Putin seeks support from old ally Vietnam amid Russia’s growing isolation

SINGAPORE — Russian President Vladimir Putin was in Vietnam on Thursday to bolster support from an old ally in Asia amid Russia’s ongoing war with Ukraine, which has left it increasingly isolated from the West.

Visiting Vietnam for the first time since 2017, Putin arrived early Thursday in the capital, Hanoi, and was received by President To Lam. According to the Russian news agency Interfax, the two leaders agreed to increase cooperation on energy and research into nuclear science and technology.

Putin, who was joined by Defense Minister Andrei Belousov, said both Russia and Vietnam believe in “building solid, relevant security architecture in Asia … on the principles of the nonuse of force and a peaceful settlement of disputes.” He added that there will be “no place for closed military-political blocs.” Ahead of the visit, Putin also thanked Vietnam for its “balanced position” on Russia’s war against Ukraine.

Lam, a hard-liner in Vietnam’s ruling Communist Party who recently rose to power, praised Putin before the beginning of closed-door negotiations, saying that Russia’s global standing has been “growing steadily” under his leadership. “Our people and I personally view the development of bilateral relations as very important and highly appreciate your support for relations between our states,” he said.


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While Russia and Vietnam have been close allies since the Cold War era, the sheen on that relationship has faded in recent years as Vietnam has cultivated warmer relations with the United States in an effort to balance the projection of Chinese power, political analysts say.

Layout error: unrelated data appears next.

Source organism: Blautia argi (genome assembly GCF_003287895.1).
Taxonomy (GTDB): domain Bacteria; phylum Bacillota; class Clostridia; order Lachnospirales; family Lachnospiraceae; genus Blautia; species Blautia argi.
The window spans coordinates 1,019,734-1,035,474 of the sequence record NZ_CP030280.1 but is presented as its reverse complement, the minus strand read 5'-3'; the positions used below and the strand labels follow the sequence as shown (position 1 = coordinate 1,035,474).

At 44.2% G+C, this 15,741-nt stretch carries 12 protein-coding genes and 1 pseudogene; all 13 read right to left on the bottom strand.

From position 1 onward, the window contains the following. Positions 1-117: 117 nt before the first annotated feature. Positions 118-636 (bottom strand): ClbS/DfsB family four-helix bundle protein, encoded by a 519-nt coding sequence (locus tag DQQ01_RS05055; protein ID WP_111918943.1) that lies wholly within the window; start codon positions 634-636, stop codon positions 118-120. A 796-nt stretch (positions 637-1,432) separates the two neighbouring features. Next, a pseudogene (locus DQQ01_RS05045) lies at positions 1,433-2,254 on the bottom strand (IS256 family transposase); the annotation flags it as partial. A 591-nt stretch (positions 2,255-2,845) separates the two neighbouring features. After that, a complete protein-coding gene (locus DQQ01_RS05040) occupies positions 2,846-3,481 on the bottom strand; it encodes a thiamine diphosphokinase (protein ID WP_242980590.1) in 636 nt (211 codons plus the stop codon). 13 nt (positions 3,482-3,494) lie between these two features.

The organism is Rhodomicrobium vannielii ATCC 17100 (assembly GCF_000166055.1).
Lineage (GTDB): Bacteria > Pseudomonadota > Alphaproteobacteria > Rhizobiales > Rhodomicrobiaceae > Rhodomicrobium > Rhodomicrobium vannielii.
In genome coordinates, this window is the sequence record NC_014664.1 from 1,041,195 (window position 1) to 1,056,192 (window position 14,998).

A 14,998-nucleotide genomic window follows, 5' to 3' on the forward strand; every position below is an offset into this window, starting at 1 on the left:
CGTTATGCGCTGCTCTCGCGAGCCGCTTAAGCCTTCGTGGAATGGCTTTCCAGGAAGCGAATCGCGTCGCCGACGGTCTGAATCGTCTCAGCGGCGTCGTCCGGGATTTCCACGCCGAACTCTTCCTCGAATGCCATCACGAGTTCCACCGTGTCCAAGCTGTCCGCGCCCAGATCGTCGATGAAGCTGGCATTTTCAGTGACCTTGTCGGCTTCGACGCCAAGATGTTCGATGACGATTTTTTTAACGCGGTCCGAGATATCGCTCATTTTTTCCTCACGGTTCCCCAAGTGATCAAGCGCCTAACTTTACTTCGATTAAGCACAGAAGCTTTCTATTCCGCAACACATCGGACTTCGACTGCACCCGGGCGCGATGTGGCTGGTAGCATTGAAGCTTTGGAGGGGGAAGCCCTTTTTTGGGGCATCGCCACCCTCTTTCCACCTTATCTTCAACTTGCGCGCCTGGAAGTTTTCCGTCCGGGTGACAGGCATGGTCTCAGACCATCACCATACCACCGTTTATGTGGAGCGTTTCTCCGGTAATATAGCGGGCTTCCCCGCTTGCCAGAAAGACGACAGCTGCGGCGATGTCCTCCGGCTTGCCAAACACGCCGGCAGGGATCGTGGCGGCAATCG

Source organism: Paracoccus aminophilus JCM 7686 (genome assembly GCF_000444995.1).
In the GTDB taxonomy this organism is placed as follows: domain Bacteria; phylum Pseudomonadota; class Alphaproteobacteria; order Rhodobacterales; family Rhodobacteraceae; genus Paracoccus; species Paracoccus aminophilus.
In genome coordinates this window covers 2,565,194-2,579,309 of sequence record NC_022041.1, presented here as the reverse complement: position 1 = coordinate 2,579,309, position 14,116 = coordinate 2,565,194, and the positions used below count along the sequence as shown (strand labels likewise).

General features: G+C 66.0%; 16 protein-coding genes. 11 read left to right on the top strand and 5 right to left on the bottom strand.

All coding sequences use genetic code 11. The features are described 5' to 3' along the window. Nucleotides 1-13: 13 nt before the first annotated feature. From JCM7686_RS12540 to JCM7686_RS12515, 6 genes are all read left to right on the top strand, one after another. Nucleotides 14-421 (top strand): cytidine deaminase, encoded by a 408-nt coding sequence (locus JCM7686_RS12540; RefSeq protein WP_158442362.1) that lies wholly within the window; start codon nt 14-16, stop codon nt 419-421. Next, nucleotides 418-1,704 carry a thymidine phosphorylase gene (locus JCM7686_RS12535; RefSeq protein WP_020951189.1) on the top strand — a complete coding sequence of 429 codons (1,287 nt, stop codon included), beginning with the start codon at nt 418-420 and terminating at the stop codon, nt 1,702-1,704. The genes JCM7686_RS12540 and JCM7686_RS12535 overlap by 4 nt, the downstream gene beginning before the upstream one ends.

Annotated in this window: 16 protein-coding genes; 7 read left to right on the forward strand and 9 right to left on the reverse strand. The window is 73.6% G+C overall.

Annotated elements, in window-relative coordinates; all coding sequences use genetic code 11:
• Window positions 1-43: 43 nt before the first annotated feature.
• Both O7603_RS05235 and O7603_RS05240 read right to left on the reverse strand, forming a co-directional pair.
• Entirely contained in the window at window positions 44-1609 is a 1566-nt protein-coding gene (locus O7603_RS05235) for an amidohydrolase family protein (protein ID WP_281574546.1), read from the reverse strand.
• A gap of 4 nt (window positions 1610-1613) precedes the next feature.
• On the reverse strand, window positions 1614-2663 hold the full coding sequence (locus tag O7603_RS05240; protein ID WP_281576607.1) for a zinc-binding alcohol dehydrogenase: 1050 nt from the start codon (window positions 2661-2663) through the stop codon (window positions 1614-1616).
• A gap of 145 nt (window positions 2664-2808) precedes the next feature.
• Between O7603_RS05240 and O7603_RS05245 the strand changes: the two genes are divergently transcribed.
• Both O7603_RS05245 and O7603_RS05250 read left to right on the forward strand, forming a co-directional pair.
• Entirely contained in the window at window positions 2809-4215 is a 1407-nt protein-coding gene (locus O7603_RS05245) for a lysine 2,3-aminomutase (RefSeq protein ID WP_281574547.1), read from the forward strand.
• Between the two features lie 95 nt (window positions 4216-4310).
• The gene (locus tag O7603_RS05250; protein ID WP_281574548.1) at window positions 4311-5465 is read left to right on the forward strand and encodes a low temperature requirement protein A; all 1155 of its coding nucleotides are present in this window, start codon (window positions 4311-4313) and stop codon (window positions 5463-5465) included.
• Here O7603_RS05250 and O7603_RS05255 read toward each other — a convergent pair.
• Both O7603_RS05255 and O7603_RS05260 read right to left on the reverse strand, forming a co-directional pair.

Vietnam has been gradually weaning itself off its reliance on Russian defense equipment and last year upgraded its relationship with the United States to the highest possible level, granting it the same status as China and Russia. The United States is now Vietnam’s largest export market and has been increasing security assistance, particularly at sea, where Vietnam faces encroachment from Chinese forces.

Officials at the U.S. Embassy earlier this week criticized Hanoi for agreeing to host Putin, who faces an arrest warrant from the International Criminal Court on a charge of illegally deporting and transferring Ukrainian children, a war crime, during Russia’s war against Ukraine.

“No country should give Putin a platform to promote his war of aggression and otherwise allow him to normalize his atrocities,” the U.S. Embassy said.

Putin’s stop in Hanoi was part of a concerted campaign to shore up international support in the face of the West’s growing efforts to shun his country, including with mounting sanctions. He visited China last month and traveled earlier this week to North Korea, where he signed a new strategic pact with leader Kim Jong Un.

For Putin, the visit to Vietnam is a chance to demonstrate that Russia still has global reach, said Alexander Vuving, a professor at the Asia-Pacific Center for Security Studies in Honolulu who studies Vietnamese foreign policy. Vietnam is “a significant country in a significant region” that is increasingly being courted by the world’s superpowers, Vuving said. “Russia, of course, wants to show that it’s still a friend,” he added.

Robyn Dixon in Riga, Latvia, contributed to this report.

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